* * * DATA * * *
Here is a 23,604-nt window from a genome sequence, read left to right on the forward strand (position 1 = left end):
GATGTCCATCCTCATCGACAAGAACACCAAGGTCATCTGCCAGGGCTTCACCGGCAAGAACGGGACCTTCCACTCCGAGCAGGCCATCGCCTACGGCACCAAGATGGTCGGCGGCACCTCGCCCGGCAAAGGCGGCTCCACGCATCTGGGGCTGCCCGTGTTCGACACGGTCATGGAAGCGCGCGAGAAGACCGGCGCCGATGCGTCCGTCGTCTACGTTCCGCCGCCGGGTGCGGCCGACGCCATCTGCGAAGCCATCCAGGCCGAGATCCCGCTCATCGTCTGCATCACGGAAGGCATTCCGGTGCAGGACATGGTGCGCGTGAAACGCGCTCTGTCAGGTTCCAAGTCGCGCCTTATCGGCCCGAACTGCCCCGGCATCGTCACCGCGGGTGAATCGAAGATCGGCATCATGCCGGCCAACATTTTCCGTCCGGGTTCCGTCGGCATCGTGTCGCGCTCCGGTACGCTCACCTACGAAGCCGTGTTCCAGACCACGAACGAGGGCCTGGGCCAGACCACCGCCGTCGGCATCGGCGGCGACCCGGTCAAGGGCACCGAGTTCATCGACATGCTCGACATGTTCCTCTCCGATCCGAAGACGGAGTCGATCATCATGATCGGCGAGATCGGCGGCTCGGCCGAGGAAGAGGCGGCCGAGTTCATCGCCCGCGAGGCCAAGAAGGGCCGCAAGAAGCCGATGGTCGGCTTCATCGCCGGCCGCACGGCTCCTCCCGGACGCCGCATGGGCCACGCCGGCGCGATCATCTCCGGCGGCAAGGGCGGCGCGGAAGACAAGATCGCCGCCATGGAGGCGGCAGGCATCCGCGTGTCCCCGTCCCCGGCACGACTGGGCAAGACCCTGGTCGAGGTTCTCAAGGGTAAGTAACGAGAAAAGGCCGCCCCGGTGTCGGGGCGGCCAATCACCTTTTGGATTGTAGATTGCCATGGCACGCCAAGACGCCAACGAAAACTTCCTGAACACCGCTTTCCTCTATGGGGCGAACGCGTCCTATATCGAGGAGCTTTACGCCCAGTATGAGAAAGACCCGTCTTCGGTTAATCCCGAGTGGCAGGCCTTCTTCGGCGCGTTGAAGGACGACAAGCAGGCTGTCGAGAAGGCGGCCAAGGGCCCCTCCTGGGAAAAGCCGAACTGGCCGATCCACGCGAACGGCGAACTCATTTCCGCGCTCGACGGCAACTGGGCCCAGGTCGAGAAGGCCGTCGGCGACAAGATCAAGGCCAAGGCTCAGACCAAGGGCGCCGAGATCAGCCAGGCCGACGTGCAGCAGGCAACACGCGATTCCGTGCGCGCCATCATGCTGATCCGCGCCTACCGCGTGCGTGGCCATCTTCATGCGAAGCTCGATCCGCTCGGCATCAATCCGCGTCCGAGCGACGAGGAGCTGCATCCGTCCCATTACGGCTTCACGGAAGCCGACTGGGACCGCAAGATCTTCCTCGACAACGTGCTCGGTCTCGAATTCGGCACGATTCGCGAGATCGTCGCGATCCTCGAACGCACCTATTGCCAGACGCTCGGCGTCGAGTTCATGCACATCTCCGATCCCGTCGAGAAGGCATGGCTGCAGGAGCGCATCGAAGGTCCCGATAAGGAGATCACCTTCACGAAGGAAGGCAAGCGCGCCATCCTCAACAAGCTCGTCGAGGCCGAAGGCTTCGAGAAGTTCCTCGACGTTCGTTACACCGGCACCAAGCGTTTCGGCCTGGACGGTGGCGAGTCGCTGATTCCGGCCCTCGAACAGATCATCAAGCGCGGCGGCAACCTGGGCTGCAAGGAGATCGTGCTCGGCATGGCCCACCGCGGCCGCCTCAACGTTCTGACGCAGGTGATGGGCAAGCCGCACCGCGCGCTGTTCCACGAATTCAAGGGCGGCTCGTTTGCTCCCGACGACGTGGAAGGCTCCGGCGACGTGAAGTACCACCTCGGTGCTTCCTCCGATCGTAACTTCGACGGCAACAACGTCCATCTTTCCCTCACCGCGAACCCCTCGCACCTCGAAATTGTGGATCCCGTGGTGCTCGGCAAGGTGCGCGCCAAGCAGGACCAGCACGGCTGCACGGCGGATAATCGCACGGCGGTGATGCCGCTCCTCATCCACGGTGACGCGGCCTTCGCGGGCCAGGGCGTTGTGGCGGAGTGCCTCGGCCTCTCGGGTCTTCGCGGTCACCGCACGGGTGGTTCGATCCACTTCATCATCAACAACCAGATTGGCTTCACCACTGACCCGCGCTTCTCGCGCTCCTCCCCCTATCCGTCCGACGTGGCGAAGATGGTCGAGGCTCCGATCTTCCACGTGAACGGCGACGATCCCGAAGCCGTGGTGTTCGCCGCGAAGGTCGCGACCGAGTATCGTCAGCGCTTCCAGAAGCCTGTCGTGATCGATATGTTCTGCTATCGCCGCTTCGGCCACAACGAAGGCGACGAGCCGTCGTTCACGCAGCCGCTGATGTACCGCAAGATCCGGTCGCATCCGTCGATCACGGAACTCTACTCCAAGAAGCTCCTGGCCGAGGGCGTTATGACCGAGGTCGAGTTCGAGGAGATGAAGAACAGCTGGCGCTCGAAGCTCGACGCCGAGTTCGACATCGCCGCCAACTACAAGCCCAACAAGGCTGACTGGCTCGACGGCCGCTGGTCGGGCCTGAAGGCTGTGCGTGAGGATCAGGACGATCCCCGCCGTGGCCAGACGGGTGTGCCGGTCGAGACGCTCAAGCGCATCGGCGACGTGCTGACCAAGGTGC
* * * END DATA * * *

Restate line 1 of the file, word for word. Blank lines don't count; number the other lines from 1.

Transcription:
Here is a 23,604-nt window from a genome sequence, read left to right on the forward strand (position 1 = left end):